United Nations Secretary General Kofi Annan delivered his swan song today at the Truman Presidential Library in Missouri. It was a thinly veiled parting shot at U.S. foreign policy delivered by an embittered U.N. leader seething with self-righteous indignation and resentment. Annan's Missouri speech will go down in history as one of the most blatant assaults on a U.S. administration by a serving U.N. official”.

It’s noteworthy how often a reference to “self-righteous indignation” appears in an ad hominem response to accusations of immorality or lack of integrity where there is no challenge to the facts of the accusation and no other response is possible.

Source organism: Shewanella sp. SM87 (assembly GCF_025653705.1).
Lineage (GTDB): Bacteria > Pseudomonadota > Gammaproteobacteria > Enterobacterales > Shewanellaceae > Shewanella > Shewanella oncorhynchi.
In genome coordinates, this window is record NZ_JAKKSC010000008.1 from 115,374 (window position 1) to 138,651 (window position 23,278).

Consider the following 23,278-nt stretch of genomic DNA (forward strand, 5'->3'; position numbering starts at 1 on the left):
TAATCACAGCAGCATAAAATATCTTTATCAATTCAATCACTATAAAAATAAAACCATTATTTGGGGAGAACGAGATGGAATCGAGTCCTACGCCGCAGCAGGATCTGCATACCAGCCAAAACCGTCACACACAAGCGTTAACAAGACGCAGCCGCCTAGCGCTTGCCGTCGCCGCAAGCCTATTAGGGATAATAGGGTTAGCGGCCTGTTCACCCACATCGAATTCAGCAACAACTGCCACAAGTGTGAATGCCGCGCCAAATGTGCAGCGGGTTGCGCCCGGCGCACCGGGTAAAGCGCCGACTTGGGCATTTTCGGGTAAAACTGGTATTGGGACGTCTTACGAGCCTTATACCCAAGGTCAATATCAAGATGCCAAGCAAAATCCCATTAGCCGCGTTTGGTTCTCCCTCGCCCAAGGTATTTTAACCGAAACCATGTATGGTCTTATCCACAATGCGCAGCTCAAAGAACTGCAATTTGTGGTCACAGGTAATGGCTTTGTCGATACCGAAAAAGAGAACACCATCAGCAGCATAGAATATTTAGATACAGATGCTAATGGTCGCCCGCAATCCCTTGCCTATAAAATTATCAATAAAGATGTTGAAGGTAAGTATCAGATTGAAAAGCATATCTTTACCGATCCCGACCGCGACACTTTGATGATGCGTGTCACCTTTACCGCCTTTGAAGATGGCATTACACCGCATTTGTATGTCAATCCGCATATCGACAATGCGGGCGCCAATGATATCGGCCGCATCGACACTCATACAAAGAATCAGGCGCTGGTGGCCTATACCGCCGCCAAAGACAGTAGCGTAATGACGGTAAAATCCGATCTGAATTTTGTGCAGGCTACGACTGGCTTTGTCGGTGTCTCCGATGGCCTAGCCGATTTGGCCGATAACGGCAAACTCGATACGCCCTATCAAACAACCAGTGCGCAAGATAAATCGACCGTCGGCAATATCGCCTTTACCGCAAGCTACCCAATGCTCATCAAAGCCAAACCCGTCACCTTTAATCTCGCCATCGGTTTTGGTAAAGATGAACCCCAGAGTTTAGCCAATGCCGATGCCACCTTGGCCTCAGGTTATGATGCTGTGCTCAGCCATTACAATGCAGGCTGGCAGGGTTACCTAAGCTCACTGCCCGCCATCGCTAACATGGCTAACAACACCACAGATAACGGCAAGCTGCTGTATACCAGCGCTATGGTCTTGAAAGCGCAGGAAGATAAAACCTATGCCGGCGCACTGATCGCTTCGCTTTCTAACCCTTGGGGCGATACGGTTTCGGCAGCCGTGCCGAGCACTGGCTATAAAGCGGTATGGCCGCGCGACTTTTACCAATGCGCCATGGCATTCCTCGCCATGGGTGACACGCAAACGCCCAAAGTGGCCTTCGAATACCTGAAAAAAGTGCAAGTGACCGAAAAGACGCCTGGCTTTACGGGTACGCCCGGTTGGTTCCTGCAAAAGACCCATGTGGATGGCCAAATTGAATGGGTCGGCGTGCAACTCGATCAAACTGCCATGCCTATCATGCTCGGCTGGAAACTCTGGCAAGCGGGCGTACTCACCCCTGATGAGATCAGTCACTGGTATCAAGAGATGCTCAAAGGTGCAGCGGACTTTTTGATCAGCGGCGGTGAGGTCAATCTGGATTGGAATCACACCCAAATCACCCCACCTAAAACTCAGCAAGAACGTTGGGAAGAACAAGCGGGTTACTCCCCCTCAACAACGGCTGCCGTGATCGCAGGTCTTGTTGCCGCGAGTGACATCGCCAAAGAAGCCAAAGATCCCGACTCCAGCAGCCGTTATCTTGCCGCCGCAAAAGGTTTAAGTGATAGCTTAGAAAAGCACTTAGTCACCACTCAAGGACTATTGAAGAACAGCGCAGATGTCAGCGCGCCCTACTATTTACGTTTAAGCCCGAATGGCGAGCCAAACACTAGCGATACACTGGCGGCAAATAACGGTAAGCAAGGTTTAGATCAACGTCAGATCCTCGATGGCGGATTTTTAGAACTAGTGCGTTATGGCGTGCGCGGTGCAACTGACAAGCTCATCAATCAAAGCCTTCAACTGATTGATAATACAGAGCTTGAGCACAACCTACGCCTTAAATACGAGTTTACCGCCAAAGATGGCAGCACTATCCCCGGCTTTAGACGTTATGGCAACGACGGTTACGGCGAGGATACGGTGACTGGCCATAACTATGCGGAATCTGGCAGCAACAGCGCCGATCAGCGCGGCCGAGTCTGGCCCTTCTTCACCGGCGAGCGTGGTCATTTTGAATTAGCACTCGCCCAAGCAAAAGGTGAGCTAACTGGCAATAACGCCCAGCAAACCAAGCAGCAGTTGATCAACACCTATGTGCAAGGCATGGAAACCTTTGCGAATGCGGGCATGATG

The article went on to state that:

“Annan's departure from office has not come soon enough. His 10 years in power have been a monumental failure, and he leaves behind an institution whose standing could barely be lower and a legacy that is a testament to mismanagement, corruption, and anti-Americanism.”. Interestingly, the article lambasts Annan for a list of statements and actions that most people outside the US would firmly agree with:

  • That "no nation can make itself secure by seeking supremacy over all others."
    Dismissed as “condescending remarks”.
  • America's position in the "vanguard of the global human rights movement…can only be maintained if America remains true to its principles, including in the struggle against terrorism. When it appears to abandon its own ideals and objectives, its friends are naturally troubled and confused."